J.J. Abrams gave the world "Lost," a TV show with the most complicated mythology ever. It had monsters and weird science and even time travel. People either loved it or loathed it. I, for one, adored it. Having spent most of his career as a writer/producer/director in TV, Abrams made his feature film directing debut with 2006's Mission: Impossible III, followed by his terrifically fun reboot of Star Trek in 2009. Last year, Abrams teamed up with the creator of the Summer Blockbuster, Steven Spielberg to make Super 8.
It's the summer 1979 and a group of friends are helping their buddy Charles make a zombie movie for a Super 8 Film Contest. Joe (Joel Courtney) is the makeup and sound guy. Joe builds Aurora monster models and uses tips from the Dick Smith book 'Movie Monster Makeup' to create his zombie effects. And he just lost his mother in an industrial accident at the small town Ohio steel plant where she worked. Alice (Elle Fanning) is brought in to play the new character Charles just added, much to Joe's not-so-secret delight. When the friends, including Cary, Martin and Preston, sneak away to shoot a train station scene at midnight, they end up witnessing (and recording) a horrific train derailment. Of course, it turns out the train is an Air Force transport train, carrying... something. Almost immediately afterward, strange things start happening in town: people disappear, all the dogs run away and the power starts acting funny. When the Sheriff goes missing, it's up to the town's deputy -- and Joe's still-grieving, distant father -- to try and find out what's going on.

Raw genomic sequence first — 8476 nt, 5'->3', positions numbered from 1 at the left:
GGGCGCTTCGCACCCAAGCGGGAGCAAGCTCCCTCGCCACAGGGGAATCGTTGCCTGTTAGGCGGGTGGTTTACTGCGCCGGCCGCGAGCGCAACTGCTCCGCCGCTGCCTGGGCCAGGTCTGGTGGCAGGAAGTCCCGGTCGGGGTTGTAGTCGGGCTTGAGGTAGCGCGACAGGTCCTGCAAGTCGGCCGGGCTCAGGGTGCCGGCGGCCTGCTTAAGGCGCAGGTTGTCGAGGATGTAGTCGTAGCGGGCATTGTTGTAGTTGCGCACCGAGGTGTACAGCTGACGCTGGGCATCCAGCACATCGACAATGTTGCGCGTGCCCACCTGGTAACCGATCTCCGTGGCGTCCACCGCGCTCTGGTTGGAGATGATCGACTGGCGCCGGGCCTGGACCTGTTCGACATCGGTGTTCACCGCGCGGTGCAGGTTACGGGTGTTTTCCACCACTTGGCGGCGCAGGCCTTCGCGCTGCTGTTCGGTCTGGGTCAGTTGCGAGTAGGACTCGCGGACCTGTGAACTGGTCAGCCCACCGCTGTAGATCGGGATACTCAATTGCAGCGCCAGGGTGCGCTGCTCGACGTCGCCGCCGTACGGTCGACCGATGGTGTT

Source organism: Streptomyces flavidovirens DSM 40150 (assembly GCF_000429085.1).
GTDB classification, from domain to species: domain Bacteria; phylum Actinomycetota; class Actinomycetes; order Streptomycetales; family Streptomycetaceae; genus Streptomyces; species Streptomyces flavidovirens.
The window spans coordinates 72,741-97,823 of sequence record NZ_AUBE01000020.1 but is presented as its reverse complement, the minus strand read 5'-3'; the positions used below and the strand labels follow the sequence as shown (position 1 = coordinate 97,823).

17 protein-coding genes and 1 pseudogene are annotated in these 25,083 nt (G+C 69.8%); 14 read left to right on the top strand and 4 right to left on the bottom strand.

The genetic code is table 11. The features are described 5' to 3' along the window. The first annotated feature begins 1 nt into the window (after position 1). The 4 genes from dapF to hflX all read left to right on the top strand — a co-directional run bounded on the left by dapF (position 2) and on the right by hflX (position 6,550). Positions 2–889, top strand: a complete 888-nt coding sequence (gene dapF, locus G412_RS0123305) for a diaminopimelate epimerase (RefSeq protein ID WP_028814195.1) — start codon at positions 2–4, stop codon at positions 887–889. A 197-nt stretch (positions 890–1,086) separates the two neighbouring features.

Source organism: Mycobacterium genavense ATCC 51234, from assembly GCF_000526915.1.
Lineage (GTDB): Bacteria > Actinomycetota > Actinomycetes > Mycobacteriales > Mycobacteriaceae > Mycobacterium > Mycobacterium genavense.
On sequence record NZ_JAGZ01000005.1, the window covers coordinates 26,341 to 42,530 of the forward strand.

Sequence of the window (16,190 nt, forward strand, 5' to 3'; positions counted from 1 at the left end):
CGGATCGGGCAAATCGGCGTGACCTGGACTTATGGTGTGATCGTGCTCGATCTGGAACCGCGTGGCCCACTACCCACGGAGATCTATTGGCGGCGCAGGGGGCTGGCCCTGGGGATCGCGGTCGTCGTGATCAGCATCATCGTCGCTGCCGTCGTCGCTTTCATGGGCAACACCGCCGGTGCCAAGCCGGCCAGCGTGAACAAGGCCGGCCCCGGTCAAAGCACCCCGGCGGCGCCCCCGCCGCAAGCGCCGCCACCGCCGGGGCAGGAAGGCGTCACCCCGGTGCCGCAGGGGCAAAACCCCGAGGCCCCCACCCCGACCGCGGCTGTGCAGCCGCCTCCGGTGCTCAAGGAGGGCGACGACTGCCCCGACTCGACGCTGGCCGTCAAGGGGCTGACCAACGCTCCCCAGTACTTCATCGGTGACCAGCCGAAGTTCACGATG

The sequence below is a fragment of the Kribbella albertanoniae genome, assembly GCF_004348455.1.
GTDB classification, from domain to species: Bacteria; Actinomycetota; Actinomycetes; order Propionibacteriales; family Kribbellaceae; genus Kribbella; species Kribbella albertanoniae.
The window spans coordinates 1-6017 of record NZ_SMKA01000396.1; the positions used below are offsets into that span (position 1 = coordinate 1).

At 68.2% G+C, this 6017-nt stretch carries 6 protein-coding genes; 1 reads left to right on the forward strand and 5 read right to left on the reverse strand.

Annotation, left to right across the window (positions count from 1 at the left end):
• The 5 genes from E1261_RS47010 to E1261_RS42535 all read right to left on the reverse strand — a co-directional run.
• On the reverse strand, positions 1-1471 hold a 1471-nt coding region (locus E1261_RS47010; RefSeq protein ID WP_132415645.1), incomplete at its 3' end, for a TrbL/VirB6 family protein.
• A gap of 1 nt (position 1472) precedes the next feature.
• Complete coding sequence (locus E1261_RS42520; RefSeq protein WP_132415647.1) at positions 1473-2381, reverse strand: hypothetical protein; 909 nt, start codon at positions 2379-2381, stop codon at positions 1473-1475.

Hearkening back to those early Spielberg movies, Super 8 is Sci-Fi adventure that's part Goonies, part Close Encounters and part Cloverfield. It's also a welcome return to the kind of summer movie where character and story are more important than explosions and special effects. Don't get me wrong, there are plenty of explosions and special effects, but they're there to enhance the plot, not to distract the audience from noticing the lack of one. The performances are terrific across the board, but this is Joe's story and young Joel Courtney is simply wonderful in his film debut, reminding us all of what it's like to be 13 and in love for the first time. And Ms Fanning (last seen in Sofia Coppola's Somewhere) is just radiant as Alice, displaying -- at age 13 -- skills most actresses spend decades developing. I'm betting she'll eclipse her older, more famous sister and go on to an amazing career. Kyle Chandler plays Joe's confused, frightened and still mourning father with just the right mix of fear and anger while Ron Eldard as Alice's father is right on target as a guilt-ridden, over-protective single dad. There are plenty of appearances from character actors you've seen a hundred times, including Glynn Turman; Noah Emmerich; Jessica Tuck and the voice of Homer Simpson, Dan Castelleneta.
Abrams' script is funny, exciting and scary at all the right times (watch for a very amusing reference to the 'Father of all Zombies') and he never lets his directing get in the way, often deliberately mimicking Spielberg's style without making it seem like he's stealing at all. Chock full of exciting chases and escapes; creepy, half-seen monstrosities; nostalgic humor and a touch of young love, Super 8 is a welcome return and homage to the A-Movie version of the classic B-Movie. Don't let this one slip by without seeing it on a big screen. **** (Four Out of Four Stars).
By the way, do yourself a huge favor and stick around for a rather delightful surprise during the end credits.